The moose test (or VDA test)
Originally, this maneuver was named “moose test” or “elk test” and designed to provide a criterion to prove the tilt stability of a vehicle.
In November 1997, the German automotive industry launched a safety initiative. One aim of this initiative was to simplify the criteria for testing the active safety of vehicles (driving dynamics tests). Uniform tests should provide comparable test results, thereby preventing possible uncertainty for consumers. The team of experts included representatives of the seven German car manufacturers, the insurance sector, the Automobile Club, independent scientists and representatives of test organizations and motoring journalists.
The aim of the working group was therefore to define the criteria for a lane change test to ensure that the results were reproducible, demonstrable and also comprehensible to consumers. Thus, the working group created the VDA test. The requirement level of the VDA lane change test had to be at least as demanding in all phases as the “moose avoidance test”, especially in the fields of steering effort, vehicle control and tendency to overturn.
VDA Test procedure
The VDA test procedure has now been published as ISO 3888-2.
What is the ISO 3888-2:2011 ?
VDA Test track dimensions
|Section||Length of Section||Section width|
|1||15.0 m||1.1 x vehicle width + 0.25 m|
|3||25.0 m||1.2 x vehicle width + 0.25 m|
|5||15.0 m||1.3 x vehicle width + 0.25 m|
|Lane offset = 3.5 m|
The time measurement is started in the entry lane and ends prior to leaving the exit lane. At the same time, the accelerator pedal is released in the entry lane so that the vehicle is moved through the course in power-off (deceleration) mode. This corresponds to the typical behavior of drivers. During the test, no traffic cones may be hit. Otherwise the test is not passed.
The entry speed measured in the entry lane is increased step by step, starting from 60 km/h until the car skids, hits cones, or spins around. This usually happens at speeds of about 70-80 km/h (45-50 mph) in the best cases. The tests are driven with and without ESP (Electronic Stability Program). ESP is used to avoid sudden overreactions of the vehicle (swerving).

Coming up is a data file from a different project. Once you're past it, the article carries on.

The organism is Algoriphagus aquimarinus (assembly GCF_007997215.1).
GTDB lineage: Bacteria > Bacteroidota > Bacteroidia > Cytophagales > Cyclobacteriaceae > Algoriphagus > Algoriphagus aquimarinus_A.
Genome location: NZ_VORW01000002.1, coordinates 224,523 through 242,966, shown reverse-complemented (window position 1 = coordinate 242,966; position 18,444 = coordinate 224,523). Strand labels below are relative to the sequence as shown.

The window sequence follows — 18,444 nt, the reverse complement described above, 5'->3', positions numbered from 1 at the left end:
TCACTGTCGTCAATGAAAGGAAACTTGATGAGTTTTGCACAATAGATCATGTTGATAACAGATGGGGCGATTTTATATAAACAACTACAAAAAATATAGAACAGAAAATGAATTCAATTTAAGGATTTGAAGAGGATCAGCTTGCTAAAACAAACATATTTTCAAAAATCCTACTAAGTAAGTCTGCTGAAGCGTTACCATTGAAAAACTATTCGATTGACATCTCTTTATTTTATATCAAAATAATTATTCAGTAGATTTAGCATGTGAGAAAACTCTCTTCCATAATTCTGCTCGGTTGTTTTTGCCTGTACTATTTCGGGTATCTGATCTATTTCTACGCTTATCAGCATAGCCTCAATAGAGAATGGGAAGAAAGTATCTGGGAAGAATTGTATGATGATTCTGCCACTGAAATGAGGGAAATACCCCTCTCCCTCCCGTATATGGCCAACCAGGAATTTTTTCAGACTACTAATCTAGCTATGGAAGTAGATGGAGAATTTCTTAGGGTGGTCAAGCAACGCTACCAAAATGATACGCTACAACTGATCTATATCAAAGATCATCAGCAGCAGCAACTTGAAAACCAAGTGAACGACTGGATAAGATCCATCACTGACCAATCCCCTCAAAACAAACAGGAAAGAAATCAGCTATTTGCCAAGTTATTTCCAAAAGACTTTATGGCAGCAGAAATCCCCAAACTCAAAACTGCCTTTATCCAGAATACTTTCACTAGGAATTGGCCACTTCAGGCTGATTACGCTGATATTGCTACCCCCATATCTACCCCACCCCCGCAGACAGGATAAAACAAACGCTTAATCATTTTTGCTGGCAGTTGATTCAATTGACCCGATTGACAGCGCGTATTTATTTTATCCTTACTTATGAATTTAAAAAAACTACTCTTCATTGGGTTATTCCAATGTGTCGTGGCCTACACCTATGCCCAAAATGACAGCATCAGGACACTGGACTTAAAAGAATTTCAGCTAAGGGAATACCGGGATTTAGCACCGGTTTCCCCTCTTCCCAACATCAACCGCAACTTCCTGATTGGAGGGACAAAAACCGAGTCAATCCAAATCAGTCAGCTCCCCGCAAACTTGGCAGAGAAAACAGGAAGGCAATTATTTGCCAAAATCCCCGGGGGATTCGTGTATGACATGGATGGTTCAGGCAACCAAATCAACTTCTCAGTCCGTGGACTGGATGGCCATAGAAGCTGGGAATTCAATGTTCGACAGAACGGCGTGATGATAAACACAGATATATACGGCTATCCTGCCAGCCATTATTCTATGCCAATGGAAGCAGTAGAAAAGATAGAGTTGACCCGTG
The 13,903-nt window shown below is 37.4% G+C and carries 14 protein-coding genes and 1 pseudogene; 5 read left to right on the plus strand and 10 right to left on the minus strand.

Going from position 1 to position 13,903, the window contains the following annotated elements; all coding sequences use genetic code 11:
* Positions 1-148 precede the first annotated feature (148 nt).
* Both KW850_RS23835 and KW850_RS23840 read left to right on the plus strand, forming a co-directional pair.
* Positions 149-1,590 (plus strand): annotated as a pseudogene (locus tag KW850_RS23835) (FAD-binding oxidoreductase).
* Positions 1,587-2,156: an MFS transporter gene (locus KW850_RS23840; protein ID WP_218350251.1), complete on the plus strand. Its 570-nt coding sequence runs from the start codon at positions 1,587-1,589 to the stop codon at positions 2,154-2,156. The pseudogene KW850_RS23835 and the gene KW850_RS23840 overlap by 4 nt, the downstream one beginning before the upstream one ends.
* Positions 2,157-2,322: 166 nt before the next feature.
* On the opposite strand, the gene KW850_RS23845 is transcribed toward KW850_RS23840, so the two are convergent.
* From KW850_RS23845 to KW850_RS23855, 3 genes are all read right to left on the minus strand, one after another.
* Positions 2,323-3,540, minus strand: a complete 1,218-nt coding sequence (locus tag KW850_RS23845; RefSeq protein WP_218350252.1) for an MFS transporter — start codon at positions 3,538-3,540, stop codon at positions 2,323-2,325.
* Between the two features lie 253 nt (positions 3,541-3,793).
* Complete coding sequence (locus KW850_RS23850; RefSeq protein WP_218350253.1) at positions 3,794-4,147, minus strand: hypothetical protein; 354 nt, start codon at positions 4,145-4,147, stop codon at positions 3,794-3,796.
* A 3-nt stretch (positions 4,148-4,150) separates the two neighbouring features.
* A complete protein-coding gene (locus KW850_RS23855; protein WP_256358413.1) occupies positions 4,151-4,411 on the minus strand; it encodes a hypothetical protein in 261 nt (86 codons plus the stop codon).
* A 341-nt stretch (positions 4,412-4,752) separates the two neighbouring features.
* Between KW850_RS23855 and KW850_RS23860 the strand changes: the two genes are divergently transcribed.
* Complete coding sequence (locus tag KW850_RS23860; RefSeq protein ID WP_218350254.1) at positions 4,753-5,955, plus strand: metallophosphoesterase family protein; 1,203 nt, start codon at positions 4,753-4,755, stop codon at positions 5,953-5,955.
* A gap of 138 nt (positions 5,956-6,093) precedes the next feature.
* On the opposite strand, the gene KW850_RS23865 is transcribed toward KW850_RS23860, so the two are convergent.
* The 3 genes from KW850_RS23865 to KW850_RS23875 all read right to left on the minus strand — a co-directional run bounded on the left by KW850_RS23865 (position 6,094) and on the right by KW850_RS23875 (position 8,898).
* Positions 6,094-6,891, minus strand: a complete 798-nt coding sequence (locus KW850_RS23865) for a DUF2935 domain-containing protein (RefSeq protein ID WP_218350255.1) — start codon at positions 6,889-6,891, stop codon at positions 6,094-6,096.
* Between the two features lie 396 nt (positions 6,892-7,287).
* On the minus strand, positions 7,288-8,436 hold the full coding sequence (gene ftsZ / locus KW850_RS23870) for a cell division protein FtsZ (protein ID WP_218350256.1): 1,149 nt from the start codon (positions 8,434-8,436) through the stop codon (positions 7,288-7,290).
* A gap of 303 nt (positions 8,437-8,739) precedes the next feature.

During the test, significant movement parameters are measured and comparable evaluation criteria like maximum steering angle speed or maximum float angle are derived afterwards.
The relevant metrics for the VDA obstacle avoidance test are:
- Vehicle longitudinal and transversal speed
- Steering wheel angle and torque
- 3-axial wheel forces and moments
- Toe and camber angle as well as 3-axial wheel travel
- Vehicle slip angle
- Slip angle
- Pitch, roll, yaw and attitude angle
- Longitudinal, transversal and yaw acceleration
The roll angle that is present when the vehicle enters the first lane results from the configuration of the acceleration track vis-à-vis the cone-lined lane. The acceleration track is oriented toward the cone-lined lane at an approximate angle of 5° so that the driver has to provide a turn-in steering input which causes the respective roll angle. During the first directional change, the transversal acceleration is still almost in phase with the steering angle; later, a significant phase lag of transversal acceleration and roll angle occurs. Also, the delayed build-up of the vehicle’s slip angle is notable, which can be explained by the inertia of the vehicle mass.
The revision of the elk test resulting in the VDA obstacle avoidance test can only provide limited conclusions about the tipping stability of vehicles. Typically, the so-called “fishhook test“ is performed, in which the criterion of tipping is met when two wheels have tipped up simultaneously by at least 50 mm.
VDA test video
In this video you will see a vehicle during the VDA test with and without ESP.
To resume, to pass the test:
- None of the cones may be touched during the lane change test.
- The driver doesn’t have to touch the brake nor accelerator pedal.
- The vehicle speed has to be greater than 60 km/h.
Charlie Constant’s opinion:
The « moose test » or « VDA test » is sometimes criticized because the steering wheel angle speed for the test is not realistic and because the brake pedal is not used (whereas a real driver would use it). However, isn’t it safer to have a vehicle passing a test more difficult than what happens in reality?